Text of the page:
Tackling digital threats to democracy: Alice Dawkins and Big Tech dominance
Alice Dawkins

Alice Dawkins sharing insights on best-practice tech regulation at the Tech Policy Futures night at Parliament House hosted by the Tech Policy Design Centre. Image supplied.

I am excited about this work because, alongside the climate movement, it is a defining challenge of our generation. The laws and policies we are helping to shape are the fundamental building blocks for a healthy, digitally-powered democracy.

Studying law was a natural choice for Alice Dawkins (BAsSt (Hons) ’16, LLB (Hons) ’18). Arriving at The Australian National University (ANU) on a Hawker Scholarship, she was attracted to the College of Law’s lively public policy environment. Although discouraged by the drier parts of a legal education and regularly considering dropping out, Alice persevered because she knew that law would be a necessary part in her journey towards making a difference in society.

After building up a diverse career both in research and startup-style organisations, Alice recently took on the challenge of Executive Director for the Australian operations of Reset.Tech, a global policy initiative taking on Big Tech's dominance. Alice’s team work with British, European, and American partners to ensure tech and internet companies operate in an environment of transparency and accountability. 

“In every other industry, we expect fair markets, safe products, and proactive risk mitigation”, Alice shares. 

“Tech companies have rather successfully relied on arguments of exceptionalism and economic scare tactics to avoid independent oversight and genuine accountability. We play a bit of a role pushing back on that.”

“I am excited about this work because, alongside the climate movement, it is a defining challenge of our generation,” she continues. 

“The laws and policies we are helping to shape are the fundamental building blocks for a healthy, digitally-powered democracy.” 

Working to effect change is nothing new for Alice. Throughout her career, she has worked with various organisations in different capacities – most recently, she worked at the Minderoo Foundation to establish their technology policy program, and held an appointment at the University of California, Los Angeles (UCLA) Center for Critical Internet Inquiry as a Global Policy Fellow.

She admits that this course was not by design. Alice credits her time at the ANU College of Law for setting up her career through unique opportunities such as spending a year in Myanmar as part of her thesis research. It was there that she profiled the young generation of pro-democracy lawyers and lectured in political science at the University of Yangon under the New Colombo Plan scholarship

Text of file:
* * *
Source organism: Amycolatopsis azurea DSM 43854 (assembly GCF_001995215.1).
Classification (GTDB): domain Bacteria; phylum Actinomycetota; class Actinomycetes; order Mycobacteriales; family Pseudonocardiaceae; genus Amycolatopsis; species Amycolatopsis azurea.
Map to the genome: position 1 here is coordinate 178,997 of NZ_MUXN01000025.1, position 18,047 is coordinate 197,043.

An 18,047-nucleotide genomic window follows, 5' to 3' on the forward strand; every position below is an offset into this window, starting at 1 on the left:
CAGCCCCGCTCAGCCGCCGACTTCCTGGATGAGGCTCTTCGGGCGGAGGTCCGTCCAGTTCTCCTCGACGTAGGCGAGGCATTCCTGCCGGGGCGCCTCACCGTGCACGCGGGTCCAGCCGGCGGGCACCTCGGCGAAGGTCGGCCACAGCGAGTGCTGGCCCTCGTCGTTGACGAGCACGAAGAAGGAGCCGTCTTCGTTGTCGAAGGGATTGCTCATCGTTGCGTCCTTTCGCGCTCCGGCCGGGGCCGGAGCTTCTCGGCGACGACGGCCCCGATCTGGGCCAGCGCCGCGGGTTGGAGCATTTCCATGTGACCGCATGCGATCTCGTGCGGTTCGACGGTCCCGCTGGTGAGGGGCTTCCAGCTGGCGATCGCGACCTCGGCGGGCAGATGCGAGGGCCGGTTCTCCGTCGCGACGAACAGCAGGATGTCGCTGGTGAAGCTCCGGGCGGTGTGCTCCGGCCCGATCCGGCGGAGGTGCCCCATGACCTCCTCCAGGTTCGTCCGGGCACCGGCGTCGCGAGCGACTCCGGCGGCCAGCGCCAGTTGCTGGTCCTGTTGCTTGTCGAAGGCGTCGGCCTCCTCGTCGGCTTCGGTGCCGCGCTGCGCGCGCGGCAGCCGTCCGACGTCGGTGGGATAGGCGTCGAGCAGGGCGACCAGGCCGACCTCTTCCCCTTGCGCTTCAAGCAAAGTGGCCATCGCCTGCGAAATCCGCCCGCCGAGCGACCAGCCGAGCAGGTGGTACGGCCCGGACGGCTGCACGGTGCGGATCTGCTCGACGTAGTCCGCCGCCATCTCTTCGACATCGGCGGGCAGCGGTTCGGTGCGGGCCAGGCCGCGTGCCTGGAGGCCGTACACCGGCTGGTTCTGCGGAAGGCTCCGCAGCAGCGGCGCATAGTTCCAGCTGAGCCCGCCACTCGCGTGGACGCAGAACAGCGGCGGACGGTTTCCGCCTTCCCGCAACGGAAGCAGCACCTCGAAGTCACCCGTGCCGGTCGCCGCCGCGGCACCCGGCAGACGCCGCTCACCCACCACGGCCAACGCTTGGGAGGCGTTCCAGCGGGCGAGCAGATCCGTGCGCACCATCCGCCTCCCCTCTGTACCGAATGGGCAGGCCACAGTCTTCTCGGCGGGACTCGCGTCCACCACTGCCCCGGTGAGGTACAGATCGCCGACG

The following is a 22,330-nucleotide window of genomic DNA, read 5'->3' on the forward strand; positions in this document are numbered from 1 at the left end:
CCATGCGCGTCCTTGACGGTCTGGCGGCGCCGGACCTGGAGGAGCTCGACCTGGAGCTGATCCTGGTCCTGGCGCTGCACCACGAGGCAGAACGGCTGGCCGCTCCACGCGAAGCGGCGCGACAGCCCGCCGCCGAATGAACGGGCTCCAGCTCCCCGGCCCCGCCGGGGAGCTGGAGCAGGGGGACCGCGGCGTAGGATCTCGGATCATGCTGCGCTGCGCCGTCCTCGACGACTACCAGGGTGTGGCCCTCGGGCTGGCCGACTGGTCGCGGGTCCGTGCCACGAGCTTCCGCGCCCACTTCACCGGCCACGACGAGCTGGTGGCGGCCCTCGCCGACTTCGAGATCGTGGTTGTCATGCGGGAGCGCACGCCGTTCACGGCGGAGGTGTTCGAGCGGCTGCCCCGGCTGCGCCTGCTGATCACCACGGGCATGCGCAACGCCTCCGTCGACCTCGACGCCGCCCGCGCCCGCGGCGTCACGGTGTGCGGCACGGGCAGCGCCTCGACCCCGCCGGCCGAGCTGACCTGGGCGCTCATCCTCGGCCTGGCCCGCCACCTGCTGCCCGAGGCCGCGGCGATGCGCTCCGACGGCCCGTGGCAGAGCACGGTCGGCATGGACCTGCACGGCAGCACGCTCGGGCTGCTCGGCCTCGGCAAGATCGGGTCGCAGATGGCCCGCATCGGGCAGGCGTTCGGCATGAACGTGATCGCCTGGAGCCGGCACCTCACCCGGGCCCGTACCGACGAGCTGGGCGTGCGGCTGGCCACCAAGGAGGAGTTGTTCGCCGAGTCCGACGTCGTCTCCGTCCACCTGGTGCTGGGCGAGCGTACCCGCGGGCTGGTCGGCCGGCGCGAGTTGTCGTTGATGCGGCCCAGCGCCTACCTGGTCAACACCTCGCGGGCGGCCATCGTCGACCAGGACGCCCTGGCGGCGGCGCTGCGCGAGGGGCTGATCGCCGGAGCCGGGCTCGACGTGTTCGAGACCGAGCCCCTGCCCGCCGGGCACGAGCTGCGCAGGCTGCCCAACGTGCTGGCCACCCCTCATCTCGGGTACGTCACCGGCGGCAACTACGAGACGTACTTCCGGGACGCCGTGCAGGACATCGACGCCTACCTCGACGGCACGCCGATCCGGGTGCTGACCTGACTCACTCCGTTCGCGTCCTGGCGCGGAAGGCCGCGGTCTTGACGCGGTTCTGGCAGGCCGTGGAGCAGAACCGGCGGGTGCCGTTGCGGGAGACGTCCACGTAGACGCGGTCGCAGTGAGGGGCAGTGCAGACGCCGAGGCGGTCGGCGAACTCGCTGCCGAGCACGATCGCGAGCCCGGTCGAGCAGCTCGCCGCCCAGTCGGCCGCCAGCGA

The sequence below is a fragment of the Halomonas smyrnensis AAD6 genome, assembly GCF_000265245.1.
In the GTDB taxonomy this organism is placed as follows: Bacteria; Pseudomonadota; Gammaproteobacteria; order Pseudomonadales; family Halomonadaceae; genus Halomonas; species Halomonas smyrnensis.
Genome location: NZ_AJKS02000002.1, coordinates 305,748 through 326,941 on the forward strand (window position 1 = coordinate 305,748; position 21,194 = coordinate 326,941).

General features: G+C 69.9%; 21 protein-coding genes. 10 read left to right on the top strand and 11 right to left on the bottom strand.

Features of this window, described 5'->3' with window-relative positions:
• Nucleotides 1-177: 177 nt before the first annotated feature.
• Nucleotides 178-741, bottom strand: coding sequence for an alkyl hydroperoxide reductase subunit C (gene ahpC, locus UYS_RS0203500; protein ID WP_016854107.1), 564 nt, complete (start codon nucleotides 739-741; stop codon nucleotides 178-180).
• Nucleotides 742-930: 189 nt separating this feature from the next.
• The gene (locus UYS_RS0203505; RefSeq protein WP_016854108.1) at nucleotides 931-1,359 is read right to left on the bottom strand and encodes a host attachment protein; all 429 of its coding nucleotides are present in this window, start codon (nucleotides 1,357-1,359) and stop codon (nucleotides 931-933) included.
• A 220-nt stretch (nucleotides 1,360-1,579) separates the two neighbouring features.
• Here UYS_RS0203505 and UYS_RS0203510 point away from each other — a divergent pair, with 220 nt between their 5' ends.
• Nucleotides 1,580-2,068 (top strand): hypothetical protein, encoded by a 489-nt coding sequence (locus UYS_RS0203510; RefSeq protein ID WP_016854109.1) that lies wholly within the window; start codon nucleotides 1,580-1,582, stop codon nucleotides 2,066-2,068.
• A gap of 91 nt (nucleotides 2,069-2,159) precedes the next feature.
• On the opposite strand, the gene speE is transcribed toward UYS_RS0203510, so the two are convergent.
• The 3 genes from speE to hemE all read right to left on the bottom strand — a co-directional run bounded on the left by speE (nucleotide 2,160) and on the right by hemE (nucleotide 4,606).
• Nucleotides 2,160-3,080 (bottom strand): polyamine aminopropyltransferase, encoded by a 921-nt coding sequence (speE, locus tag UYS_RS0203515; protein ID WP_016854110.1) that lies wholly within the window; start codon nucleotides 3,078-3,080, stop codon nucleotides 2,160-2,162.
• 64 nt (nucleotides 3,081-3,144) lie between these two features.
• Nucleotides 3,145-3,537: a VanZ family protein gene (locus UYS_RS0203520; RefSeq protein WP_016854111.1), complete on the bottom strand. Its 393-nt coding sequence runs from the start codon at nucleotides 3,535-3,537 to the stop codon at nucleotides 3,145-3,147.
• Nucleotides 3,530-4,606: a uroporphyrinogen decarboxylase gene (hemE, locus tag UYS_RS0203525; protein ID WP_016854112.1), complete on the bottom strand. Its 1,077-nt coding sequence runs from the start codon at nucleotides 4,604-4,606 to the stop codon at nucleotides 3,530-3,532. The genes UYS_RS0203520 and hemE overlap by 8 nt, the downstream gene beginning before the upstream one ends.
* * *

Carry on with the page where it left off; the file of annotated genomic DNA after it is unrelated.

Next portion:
This experience, she says, served as an accidental introduction to Big Tech accountability. 

“One of my research methods was digital ethnography so I spent a lot of time browsing Burmese-language Facebook groups and pages. It was a dramatically different experience to Australian Facebook products,” she recalls. 

“There was virtually no content moderation, and no discernible cautionary investments from Facebook for the unique situation of a young democracy with a rapid uptake of online exposure and connectivity.”

What she experienced and observed served as a prelude to some of the major events that would happen in the country later in her program; the world witnessed brutal military ‘clearance’ operations in the northern Rakhine State and, a few years later, the elected democratic government was violently deposed.  
As Alice takes on the challenge of her new role at Reset.Tech, she is excited about the ambition of the work and how it will positively impact future generations. She hopes that in this role, she can build greater awareness of the tech accountability movement, and expand the opportunities for graduates in civil society.

“When I was weighing up career options at the end of my undergraduate degree, there was a lot of hype around taking policy roles in tech companies. Back then, those roles were coded as nimble public interest efforts for democratic outcomes,” she says.

“That romance is pretty much over. I feel that the bulk of true public-interest tech policy work goes on in lively parts of civil society and the public sector – in areas like competition policy, industrial policy, consumer protection, data protection, and online safety. The right side of history can be a lonely place, but the party’s getting larger every day.” 

Looking ahead in her career, Alice reflects with fondness on her time at ANU, expressing the opportunities and her experiences as an undergraduate as genuinely world-class. She deeply values the lessons she learned at ANU and in other parts of her career journey, and believes these will be integral as she sets to make her biggest impact yet.

“The lessons I’ve learned from my most grueling projects have been lessons of patience, humility, and constant refinement. Extracting real change from political environments takes endurance and resilience. And you must always remember how lucky you are to be there. It is a privilege to take on hard issues in troubled times,” she says.